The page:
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Finance Group Nixes Idea of Revisiting Choice to Build Downtown City Offices

Watchdog committee says there's no reason to backtrack on the unanimous decision in May by Novato City Council.

A volunteer citizen committee designed to keep tabs on the city of Novato’s expenditures decided that spending $12 million to $15 million on a new office building already approved for city workers should not warrant further debate before the Novato City Council.

Two motions were made Thursday to backtrack on the council’s May decision to construct a 22,000-square-foot office building at an Old Town site for about 60 city workers plus a parking lot on the ground level. Neither motion earned a second during the vote.

More than 1,000 people have signed a petition to have the council revisit its decision and slow down the process of a new building at Machin Avenue and Cain Lane, site of an existing city parking lot just behind Grant Avenue businesses and just across the street from the Novato Police Department. However, the Measure F Oversight/Citizen Finance Committee threw its support behind the city staff and council by opposing a reopening of the issue at the council level four months after receiving unanimous approval.

“I think it would set a bad precedent to take something that wasn’t a close decision (on the council) and constantly remake it,” said Novato resident Tom MacDonald. “If you did, the next decision that comes down, everyone would be second-guessing the council. It should be a rare instance when you should reopen a decision. … Every other council we’ve had has had trouble making a decision and sticking to it over time, so when this council does make a decision we should stick to it.”

The finance committee meetings usually don’t attract any guests, but the small conference room at the city’s current offices at 75 Rowland Way was packed with about a dozen other people Thursday morning. City Manager Michael Frank went over all the reasons why city planners recommended building a new complex in the Civic Center area of Old Town rather than purchasing an existing building somewhere in town or building a new home at the McPhail’s property just off Highway 37.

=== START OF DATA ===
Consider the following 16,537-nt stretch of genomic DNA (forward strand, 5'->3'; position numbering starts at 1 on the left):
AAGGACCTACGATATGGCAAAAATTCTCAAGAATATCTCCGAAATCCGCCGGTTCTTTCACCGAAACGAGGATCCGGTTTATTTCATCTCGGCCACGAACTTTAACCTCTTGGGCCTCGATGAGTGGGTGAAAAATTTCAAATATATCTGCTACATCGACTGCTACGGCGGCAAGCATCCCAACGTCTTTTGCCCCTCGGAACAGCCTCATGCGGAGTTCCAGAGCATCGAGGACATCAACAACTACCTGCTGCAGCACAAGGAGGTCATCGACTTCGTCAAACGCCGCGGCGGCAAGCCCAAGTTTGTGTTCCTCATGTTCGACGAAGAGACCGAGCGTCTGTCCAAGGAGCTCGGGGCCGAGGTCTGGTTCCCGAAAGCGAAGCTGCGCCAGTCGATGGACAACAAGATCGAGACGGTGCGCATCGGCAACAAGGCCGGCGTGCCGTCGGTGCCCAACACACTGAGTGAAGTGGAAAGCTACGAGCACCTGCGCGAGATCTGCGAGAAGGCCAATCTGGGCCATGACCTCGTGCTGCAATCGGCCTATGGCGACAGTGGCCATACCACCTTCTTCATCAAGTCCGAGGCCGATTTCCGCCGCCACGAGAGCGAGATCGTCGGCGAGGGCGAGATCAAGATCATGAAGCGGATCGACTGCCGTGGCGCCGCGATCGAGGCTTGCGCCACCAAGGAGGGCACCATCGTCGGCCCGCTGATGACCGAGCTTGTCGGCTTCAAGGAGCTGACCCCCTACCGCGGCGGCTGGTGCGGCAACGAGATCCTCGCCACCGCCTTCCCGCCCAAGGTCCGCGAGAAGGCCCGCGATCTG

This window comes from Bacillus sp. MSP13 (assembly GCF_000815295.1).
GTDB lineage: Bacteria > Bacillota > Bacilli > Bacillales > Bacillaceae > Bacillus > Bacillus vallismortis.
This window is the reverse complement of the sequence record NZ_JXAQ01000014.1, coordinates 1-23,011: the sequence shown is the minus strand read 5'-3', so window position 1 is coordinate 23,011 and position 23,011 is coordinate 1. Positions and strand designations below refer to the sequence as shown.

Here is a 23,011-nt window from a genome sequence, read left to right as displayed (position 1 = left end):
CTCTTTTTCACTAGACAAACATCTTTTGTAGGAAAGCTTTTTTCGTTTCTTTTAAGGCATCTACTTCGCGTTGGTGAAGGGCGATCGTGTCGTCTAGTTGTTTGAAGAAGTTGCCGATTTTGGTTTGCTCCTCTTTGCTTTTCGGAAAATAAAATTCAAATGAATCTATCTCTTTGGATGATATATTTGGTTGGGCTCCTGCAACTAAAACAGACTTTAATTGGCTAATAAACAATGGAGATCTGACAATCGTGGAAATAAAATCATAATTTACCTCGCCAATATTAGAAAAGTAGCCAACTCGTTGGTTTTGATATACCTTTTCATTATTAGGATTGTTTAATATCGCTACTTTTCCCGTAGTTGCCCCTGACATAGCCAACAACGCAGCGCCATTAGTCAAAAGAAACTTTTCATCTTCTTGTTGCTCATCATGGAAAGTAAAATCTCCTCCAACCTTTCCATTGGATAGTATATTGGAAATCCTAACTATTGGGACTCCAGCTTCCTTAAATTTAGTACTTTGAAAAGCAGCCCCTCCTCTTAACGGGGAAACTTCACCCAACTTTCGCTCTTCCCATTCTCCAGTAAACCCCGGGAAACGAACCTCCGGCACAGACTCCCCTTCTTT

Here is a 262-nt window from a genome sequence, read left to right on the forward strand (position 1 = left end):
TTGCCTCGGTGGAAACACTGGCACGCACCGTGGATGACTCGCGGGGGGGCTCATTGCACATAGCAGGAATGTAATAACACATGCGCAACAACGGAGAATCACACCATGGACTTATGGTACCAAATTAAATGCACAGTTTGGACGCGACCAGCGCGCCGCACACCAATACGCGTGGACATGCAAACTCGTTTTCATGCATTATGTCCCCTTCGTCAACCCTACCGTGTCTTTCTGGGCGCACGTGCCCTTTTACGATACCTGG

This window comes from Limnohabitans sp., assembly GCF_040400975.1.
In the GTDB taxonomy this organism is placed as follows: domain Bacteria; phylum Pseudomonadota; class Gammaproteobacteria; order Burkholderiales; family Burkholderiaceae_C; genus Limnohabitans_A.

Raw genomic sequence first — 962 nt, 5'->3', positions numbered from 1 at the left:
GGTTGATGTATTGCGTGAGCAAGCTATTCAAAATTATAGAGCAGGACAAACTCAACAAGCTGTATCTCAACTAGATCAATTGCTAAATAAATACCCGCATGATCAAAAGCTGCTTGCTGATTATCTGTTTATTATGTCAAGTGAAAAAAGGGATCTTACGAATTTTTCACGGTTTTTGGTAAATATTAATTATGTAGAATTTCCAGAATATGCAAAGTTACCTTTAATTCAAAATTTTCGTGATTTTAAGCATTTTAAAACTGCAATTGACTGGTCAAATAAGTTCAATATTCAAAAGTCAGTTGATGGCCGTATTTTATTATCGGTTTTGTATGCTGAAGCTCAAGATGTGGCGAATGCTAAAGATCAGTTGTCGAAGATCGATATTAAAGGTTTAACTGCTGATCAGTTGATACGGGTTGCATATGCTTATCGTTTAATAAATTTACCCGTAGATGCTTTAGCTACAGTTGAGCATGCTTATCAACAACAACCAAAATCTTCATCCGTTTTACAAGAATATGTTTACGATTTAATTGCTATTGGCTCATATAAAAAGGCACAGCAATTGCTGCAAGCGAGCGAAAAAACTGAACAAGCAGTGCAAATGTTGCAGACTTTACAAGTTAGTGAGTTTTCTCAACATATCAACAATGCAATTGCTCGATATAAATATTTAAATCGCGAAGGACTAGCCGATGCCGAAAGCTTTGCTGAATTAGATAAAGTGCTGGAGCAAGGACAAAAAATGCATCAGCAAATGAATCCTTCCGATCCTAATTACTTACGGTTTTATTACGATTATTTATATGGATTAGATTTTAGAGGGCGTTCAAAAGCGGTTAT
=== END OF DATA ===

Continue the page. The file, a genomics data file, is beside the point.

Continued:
Frank said the lease at 75 Rowland is costing the city $50,000 a month, and it would be doubled if the city has to extend its lease beyond the contract that expires in September 2013. “So we need to get out of here, point blank,” he said.

The city has been looking for a new home for its employees for more than 30 years. It spent more than $1 million on various efforts at different times, having architectural designs made, but all efforts were abandoned until the current plan was approved in May. An architect was hired in July.

“This site has been in the city’s general plan for decades,” said former council member Susan Stompe, an advocate of the new offices on Machin Avenue. “… It’s been a long hard discussion, and we’re down to the wire here timewise. That’s why the council made the decision after looking at myriad other ways to address the needs for permanent city offices.”

Frank clarified the price tag of the new building because he said estimates he heard by the public — $700 per square foot — were inaccurate and misleading. The $12 million to $15 million estimate included $1.5 million for the ground-level parking, $800,000 for possible additional parking, $500,000 for possible LEED certification for green technology, $320,000 for various fees and moving costs and $150,000 for legal costs.

“That figure of $12 million to $15 million includes a whole host of things that if you’re a private company or a business owner or an individual you would not include,” he said. “The reason it’s included is so that we’re not hiding anything. We’re capturing the full package of what it might cost in the end. Whether various elements get included or not remains to be seen.”

City staff looked at more than a dozen existing buildings to purchase in 18 months prior to the council’s May decision, but none of them were a perfect fit. Many buildings, although the right size, were too old and more than halfway through their useful life, and some would’ve required millions in structural upgrades. Only 75 Rowland was considered a legitimate option, but the price tag — rumored to be in the $17 million range — was too stiff for the city.